Political agendas getting in the way
The decision by Amazon to open a second headquarters represents the outcome of the city council’s war on business in Seattle [“Amazon’s shopping: Company plans ‘equal’ headquarters outside Seattle,” Sept. 8, A1].
Not only are small businesses affected, but also major generators of jobs and tax revenue. The City Council fails to value these companies and instead treats their resources as a cookie jar to provide everything from a massive increase in the city budget to affordable housing.
These large employers do not have to stay in Seattle, as we have seen.
It is time for the council to get off its soapbox, stop with the political agendas and govern the city of Seattle properly.
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David Warth, Seattle
Change in governance
I think Amazon’s decision to announce they are looking for a second headquarters rather than a satellite office should be a major concern to city government.
Every candidate for mayor or City Council should be asked if he or she would want to have been known for being part of the city government when Amazon decided to leave Seattle.
If not, what are they going to change to make sure that doesn’t happen?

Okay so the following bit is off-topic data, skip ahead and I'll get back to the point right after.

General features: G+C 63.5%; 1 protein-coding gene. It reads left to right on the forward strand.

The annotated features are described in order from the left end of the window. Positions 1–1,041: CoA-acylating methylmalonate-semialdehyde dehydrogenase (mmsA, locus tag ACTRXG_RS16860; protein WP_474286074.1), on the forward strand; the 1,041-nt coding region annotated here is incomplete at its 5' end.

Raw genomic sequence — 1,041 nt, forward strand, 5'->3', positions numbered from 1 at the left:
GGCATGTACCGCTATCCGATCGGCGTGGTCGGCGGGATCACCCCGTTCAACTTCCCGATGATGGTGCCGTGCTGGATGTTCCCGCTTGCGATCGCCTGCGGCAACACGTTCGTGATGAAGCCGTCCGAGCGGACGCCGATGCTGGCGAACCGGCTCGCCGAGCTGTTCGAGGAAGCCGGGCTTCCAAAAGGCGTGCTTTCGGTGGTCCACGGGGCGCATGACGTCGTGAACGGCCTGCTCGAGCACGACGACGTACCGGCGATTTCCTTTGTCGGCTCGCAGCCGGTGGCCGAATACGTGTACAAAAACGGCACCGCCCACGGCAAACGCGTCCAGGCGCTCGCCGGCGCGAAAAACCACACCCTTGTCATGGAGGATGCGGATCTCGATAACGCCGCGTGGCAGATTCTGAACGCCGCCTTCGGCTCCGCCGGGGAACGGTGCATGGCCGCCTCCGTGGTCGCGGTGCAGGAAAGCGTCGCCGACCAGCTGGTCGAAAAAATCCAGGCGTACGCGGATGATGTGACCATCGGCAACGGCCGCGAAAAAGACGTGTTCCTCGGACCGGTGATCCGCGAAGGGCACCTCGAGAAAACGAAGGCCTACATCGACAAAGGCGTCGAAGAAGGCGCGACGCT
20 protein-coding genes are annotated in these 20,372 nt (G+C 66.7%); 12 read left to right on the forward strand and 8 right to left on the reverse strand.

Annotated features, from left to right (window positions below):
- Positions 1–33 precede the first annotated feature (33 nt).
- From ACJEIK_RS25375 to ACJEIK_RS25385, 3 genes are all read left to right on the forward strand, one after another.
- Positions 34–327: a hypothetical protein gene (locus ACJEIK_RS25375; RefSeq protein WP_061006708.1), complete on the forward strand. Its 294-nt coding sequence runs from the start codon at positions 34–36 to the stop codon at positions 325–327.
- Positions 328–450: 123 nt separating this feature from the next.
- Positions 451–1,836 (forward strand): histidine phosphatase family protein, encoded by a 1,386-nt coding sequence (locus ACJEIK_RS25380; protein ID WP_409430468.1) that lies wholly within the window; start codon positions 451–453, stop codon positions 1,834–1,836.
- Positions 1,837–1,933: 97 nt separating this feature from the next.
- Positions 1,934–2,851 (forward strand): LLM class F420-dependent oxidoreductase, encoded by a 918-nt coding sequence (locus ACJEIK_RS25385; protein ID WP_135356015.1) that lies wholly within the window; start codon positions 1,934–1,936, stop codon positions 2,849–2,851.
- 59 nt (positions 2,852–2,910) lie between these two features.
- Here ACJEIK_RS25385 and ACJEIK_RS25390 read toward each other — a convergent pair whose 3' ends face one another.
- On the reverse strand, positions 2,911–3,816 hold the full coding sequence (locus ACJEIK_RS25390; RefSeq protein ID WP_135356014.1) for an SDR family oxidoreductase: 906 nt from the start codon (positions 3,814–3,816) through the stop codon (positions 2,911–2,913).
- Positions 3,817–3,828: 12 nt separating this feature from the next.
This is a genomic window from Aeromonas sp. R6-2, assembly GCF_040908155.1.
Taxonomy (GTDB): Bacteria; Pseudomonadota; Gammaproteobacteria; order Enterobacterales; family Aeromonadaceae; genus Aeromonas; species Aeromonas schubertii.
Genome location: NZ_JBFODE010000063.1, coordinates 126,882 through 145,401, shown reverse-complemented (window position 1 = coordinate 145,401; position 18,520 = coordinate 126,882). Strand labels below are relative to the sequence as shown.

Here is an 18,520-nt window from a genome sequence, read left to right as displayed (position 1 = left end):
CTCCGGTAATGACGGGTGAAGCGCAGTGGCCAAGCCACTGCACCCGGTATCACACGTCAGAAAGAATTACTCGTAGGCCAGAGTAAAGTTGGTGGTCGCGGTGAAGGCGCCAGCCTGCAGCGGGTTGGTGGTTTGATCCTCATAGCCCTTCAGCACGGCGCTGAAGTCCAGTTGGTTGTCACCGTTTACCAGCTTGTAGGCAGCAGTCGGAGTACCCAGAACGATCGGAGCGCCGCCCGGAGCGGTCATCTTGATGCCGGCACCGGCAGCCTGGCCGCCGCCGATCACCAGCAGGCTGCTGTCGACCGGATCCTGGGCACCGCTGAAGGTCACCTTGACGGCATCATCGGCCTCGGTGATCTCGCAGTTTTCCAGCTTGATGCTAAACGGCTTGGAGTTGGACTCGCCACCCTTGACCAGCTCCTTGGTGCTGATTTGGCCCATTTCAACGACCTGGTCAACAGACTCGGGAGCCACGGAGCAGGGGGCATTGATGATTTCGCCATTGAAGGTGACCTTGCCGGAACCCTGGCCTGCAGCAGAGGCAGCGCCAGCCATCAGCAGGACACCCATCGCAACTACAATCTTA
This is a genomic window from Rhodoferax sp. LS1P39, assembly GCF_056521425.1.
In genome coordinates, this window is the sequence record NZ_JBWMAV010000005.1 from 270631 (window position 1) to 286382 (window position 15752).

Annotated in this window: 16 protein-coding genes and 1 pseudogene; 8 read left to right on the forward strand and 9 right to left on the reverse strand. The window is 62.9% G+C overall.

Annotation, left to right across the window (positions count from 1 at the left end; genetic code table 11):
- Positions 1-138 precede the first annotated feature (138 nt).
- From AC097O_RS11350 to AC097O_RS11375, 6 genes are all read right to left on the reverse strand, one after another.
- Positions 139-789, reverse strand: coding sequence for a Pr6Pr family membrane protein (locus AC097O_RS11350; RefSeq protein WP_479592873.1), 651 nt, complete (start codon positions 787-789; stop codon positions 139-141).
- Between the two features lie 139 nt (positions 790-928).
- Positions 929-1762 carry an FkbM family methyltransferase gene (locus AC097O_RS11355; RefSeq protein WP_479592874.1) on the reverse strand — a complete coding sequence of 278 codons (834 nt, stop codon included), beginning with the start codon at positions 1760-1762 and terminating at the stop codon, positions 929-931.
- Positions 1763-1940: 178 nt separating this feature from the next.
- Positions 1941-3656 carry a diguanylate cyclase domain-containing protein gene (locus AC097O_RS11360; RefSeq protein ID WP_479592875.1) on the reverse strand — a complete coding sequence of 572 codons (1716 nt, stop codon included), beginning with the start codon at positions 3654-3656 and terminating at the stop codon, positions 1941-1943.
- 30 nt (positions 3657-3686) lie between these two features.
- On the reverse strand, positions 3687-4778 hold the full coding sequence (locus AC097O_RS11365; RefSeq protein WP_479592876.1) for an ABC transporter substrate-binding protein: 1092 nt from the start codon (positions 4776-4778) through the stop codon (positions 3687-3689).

Steve Horman, Kirkland
‘Cause for relief’
So the monster that ate Seattle is looking for new feeding grounds. Is that such a tragedy? [“End of Amazon’s Seattle monogamy should be lesson to civic leaders,” Sept. 10, Opinion].
The reflexive anguish regarding the purported loss of potentially 50,000 new jobs is truly perplexing. First, the editorial laments the failure of “Seattle officials” to work hand-in-glove with our homegrown colossus toward its metastasizing hereabout even further. Then, it regretfully suggests the local penchant for pursuing such equitable policies as “taxing the rich” had something to do with scaring away our sugar daddy.
It’s news to most of us that “regional growth plans show a surplus of … residential capacity.” As we’re plainly choking on the population influxes we’re already experiencing, the company’s stated intention of increasing staffing outside of Seattle should actually be cause for relief.
Nobody gets it all, and “The Limits to Growth” (available through Amazon) remains as pertinent today as it was in 1972.
Bruce Bonifaci, Poulsbo
I hope that cities eager to lure Amazon’s…